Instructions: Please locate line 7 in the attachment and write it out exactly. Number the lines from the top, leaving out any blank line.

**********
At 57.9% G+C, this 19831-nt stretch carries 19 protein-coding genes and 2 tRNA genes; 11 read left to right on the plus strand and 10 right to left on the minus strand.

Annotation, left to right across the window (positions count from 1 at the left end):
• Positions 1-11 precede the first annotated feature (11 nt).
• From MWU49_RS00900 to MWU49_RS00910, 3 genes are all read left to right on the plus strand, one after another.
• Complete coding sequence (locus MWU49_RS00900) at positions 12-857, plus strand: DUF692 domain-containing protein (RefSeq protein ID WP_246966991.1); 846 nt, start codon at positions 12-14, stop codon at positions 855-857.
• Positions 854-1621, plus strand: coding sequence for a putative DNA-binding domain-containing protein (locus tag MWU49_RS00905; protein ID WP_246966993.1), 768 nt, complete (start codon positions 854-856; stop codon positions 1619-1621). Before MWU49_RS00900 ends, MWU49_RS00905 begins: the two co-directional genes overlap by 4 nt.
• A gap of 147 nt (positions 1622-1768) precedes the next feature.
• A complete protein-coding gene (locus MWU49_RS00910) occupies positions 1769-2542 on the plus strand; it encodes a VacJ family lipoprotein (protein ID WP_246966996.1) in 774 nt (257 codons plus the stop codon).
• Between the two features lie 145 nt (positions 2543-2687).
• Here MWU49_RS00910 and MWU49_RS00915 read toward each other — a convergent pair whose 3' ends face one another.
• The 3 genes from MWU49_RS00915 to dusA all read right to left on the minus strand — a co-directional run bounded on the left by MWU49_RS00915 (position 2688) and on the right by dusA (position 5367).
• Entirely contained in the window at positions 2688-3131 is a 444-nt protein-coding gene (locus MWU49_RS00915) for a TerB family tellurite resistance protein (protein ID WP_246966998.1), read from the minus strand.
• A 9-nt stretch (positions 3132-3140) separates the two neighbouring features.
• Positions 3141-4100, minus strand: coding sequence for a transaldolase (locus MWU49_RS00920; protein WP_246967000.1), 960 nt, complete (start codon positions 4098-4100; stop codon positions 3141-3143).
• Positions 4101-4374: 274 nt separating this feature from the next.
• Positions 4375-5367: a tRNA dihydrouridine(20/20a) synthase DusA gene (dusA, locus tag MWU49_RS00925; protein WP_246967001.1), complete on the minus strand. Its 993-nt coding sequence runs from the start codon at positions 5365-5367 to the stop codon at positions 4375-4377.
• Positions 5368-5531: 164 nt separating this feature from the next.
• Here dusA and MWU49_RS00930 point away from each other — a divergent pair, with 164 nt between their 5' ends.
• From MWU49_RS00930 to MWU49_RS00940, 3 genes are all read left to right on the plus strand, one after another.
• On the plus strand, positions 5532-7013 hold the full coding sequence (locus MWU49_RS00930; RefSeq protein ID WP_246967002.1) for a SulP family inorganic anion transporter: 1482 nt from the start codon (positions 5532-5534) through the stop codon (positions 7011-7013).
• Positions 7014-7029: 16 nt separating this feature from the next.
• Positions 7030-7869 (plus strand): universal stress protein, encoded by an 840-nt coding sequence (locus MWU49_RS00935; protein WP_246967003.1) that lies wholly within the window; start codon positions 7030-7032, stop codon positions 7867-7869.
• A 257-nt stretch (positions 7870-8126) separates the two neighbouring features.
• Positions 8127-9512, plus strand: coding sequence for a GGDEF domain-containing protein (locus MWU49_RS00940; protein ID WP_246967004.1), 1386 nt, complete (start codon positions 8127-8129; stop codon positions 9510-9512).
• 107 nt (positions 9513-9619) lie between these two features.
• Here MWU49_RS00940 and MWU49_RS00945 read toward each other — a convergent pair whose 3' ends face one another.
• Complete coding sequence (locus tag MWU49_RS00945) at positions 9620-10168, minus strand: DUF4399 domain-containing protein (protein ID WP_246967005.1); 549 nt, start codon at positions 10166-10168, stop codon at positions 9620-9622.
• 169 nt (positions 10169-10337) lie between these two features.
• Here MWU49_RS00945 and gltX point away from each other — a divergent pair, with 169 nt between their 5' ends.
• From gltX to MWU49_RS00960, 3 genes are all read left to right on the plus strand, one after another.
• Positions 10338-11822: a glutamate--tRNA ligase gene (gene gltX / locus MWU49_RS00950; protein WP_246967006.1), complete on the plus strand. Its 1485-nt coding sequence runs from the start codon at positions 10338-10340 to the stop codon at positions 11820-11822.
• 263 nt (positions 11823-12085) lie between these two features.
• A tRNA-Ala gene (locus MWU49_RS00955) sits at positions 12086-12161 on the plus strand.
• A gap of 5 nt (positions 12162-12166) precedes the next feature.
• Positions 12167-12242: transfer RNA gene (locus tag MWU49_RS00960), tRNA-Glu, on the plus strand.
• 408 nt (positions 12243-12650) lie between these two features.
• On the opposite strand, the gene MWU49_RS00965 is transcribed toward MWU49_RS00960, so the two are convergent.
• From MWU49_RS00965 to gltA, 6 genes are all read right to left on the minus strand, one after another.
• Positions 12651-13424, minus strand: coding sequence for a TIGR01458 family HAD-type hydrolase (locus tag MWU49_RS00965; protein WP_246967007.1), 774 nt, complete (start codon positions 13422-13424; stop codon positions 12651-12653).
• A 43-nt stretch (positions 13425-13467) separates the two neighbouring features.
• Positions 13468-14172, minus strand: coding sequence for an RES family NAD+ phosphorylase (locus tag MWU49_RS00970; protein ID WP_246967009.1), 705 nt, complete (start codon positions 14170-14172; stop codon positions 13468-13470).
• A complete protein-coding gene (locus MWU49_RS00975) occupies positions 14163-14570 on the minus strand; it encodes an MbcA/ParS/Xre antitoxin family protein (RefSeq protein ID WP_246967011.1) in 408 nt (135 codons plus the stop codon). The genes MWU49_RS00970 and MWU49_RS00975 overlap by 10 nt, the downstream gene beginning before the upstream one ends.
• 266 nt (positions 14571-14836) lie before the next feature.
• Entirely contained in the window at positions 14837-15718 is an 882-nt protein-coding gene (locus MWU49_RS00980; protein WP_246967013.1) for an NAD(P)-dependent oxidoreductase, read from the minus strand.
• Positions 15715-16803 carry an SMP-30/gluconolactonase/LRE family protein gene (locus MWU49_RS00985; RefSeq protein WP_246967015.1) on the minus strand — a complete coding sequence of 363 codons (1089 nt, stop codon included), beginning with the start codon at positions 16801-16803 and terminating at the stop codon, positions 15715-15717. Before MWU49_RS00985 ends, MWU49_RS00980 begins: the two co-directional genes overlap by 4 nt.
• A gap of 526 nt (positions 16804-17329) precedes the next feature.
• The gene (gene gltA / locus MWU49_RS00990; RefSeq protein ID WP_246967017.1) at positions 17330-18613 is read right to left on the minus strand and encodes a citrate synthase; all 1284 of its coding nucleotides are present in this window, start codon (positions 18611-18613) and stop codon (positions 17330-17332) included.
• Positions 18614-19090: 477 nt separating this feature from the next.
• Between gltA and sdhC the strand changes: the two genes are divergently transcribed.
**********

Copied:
• A gap of 147 nt (positions 1622-1768) precedes the next feature.